This show, then, doesn't have all its lines the page. I don't think any show does, but this one more so than others! The other "lines" are the physical movements. And we can't properly play until we know where are bodies are going into the space. Perhaps we will change these physical lines as the rehearsal weeks continue, but at least now we have a direction both verbally and physically.

On a personal note- I am having so much fun. It's both challenging and not challenging as a process. The challenge is learning how to play different people with far less textual clues than the meatier roles that exist through nearly the entire string of action. But because I feel so buoyantly a part of an ensemble where each actor is serving the central thematic question and one another, I feel absolutely no stress or pressure.

I wish all processes were just so!

Sunday, July 5, 2015

Phantom Phandom Celebration

Marcus Lovett as the Phantom
London, 2012 Photo by Alistair Muir
In anticipation of the 20th year since I first saw The Phantom of the Opera, I will begin to blog about the many experiences I have had with the show. Personal essays, reviews of performances and recordings, analysis, perhaps even interviews. I have a lot to say, and I feel compelled to share what this show inspires within me. Certainly, I will do a "write up" profile on each top-5 favorite actor. There should be one post a week!

For simplicity and for a "home base," here is the first master post, recording some facts and figures of my many experiences. If you ever want me to expand on a topic, please let me know!

I have seen 20 Christines, 17 Phantoms, 16 Raouls, and 12 Carlottas.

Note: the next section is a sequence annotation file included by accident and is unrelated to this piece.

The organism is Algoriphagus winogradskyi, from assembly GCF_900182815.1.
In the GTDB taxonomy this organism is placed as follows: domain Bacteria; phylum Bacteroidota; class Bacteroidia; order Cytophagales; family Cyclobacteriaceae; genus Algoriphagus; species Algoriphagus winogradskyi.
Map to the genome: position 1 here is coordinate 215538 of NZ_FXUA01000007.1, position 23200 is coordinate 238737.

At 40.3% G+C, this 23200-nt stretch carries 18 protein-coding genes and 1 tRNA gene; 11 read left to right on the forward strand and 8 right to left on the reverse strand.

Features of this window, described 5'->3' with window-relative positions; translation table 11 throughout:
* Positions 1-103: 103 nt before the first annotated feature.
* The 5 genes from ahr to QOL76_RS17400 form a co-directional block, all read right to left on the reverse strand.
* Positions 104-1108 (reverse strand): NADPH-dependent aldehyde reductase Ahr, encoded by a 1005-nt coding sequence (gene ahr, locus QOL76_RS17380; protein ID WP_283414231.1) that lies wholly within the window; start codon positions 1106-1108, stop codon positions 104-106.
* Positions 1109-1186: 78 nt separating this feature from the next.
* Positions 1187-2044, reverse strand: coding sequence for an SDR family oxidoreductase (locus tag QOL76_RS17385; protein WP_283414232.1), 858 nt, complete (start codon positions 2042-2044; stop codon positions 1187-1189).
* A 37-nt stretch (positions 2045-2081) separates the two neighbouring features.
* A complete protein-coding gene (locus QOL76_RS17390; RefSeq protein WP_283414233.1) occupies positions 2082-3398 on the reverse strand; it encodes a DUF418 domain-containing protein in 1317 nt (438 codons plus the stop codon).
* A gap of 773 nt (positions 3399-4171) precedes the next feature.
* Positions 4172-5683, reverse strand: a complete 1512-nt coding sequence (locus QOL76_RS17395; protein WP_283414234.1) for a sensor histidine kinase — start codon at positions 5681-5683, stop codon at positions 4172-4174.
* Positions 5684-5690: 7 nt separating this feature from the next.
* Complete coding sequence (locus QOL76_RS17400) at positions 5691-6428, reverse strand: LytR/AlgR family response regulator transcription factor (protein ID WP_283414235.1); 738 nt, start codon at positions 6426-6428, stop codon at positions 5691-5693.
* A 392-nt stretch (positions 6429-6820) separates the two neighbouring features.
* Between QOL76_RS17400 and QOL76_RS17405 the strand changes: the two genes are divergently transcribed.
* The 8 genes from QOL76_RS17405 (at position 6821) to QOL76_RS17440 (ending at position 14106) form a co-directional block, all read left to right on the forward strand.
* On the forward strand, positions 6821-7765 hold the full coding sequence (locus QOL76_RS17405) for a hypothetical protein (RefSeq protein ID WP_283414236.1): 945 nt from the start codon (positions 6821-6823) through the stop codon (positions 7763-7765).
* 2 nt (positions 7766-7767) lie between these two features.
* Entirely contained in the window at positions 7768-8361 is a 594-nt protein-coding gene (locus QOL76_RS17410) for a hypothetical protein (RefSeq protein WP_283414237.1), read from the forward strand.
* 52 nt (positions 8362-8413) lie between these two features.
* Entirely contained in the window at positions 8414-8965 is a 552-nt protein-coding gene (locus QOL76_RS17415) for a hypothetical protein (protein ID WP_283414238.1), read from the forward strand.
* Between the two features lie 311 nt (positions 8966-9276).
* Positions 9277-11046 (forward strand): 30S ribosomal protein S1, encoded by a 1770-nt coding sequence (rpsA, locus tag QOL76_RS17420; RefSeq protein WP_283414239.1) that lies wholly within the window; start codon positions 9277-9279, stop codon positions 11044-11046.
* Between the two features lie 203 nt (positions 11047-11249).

The two people I have seen in a principal role the most are Michelle McConnell (Broadway Carlotta) a whopping SEVEN times and Jeremy Hays (Broadway Raoul) FIVE times.

Favorite Phantoms
  1. Marcus Lovett (London)
  2. John Owen-Jones (London)
  3. John Cudia (NYC)
  4. Brad Little (Music Box US Tour)
  5. Scott Davies (London)
Favorite Christines
  1. Anna O'Byrne (London)
  2. Jennifer Hope Wills (NYC)
  3. Claire Doyle (London u/s)
  4. Kris Koop (NYC u/s)
  5. Sofia Escobar (London)
Favorite Raouls
  1. Will Barratt (London)
  2. Ryan Silverman (NYC)
  3. Sean MacLaughlin (NYC)
  4. Simon Thomas (London)
  5. Jeremy Hays (NYC)
Honorable mentions:
Jeremy Stolle (NYC Phantom u/s), Elizabeth Welch (NYC Christine u/s) Nadim Naaman (London Raoul u/s)

Where and When I have seen the show (underlined are top-5 favorites)
Providence Performing Arts Center-Providence, RI-November 1995
Providence Performing Arts Center-Providence, RI-March 1998
Wang Center for the Performing Arts-Boston, MA-January 2001
Providence Performing Arts Center-Providence, RI-March 2003
Majestic Theatre-New York City-December 2003
Opera House-Boston, MA-May 2005
Providence Performing Arts Center-Providence, RI-March 2006
Majestic Theatre-New York City-August 2009
Majestic Theatre-New York City-January 2011
Majestic Theatre-New York City-August 2011
Her Majesty's Theatre-London-September 2011
Royal Albert Hall-London-October 2011
Her Majesty's Theatre-London-October 2011
Her Majesty's Theatre-London-November 2011
Her Majesty's Theatre-London-December 2011
Her Majesty's Theatre-London-December 2012
Majestic Theatre-New York City-January 2013
Majestic Theatre-New York City-September 2013
Her Majesty's Theatre-London-November 2013
Providence Performing Arts Center-Providence, RI-December 2013
Majestic Theatre-New York City-March 2014
Majestic Theatre-New York City-May 2014
Majestic Theatre-New York City-December 2014
Majestic Theatre-New York City-March 2015